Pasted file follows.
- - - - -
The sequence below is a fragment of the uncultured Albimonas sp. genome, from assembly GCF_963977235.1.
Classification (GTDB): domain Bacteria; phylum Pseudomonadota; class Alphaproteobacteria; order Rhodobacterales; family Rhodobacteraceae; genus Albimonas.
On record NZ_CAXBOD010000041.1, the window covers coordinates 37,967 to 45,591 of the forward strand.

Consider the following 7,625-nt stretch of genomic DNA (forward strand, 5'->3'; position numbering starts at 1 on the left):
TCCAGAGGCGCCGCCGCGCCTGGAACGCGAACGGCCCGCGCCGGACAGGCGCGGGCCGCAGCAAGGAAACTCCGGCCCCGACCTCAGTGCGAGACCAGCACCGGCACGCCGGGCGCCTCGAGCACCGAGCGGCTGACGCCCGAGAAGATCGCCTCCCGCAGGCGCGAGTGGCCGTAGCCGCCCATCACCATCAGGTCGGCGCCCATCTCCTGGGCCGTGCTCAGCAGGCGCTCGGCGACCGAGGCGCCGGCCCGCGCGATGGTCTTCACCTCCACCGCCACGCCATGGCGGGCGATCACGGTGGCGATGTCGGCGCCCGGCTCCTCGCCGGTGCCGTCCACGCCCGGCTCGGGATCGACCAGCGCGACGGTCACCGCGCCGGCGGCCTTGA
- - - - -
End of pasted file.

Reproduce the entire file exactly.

The sequence below is a fragment of the uncultured Albimonas sp. genome, from assembly GCF_963977235.1.
Classification (GTDB): domain Bacteria; phylum Pseudomonadota; class Alphaproteobacteria; order Rhodobacterales; family Rhodobacteraceae; genus Albimonas.
On record NZ_CAXBOD010000041.1, the window covers coordinates 37,967 to 45,591 of the forward strand.

Consider the following 7,625-nt stretch of genomic DNA (forward strand, 5'->3'; position numbering starts at 1 on the left):
TCCAGAGGCGCCGCCGCGCCTGGAACGCGAACGGCCCGCGCCGGACAGGCGCGGGCCGCAGCAAGGAAACTCCGGCCCCGACCTCAGTGCGAGACCAGCACCGGCACGCCGGGCGCCTCGAGCACCGAGCGGCTGACGCCCGAGAAGATCGCCTCCCGCAGGCGCGAGTGGCCGTAGCCGCCCATCACCATCAGGTCGGCGCCCATCTCCTGGGCCGTGCTCAGCAGGCGCTCGGCGACCGAGGCGCCGGCCCGCGCGATGGTCTTCACCTCCACCGCCACGCCATGGCGGGCGATCACGGTGGCGATGTCGGCGCCCGGCTCCTCGCCGGTGCCGTCCACGCCCGGCTCGGGATCGACCAGCGCGACGGTCACCGCGCCGGCGGCCTTGA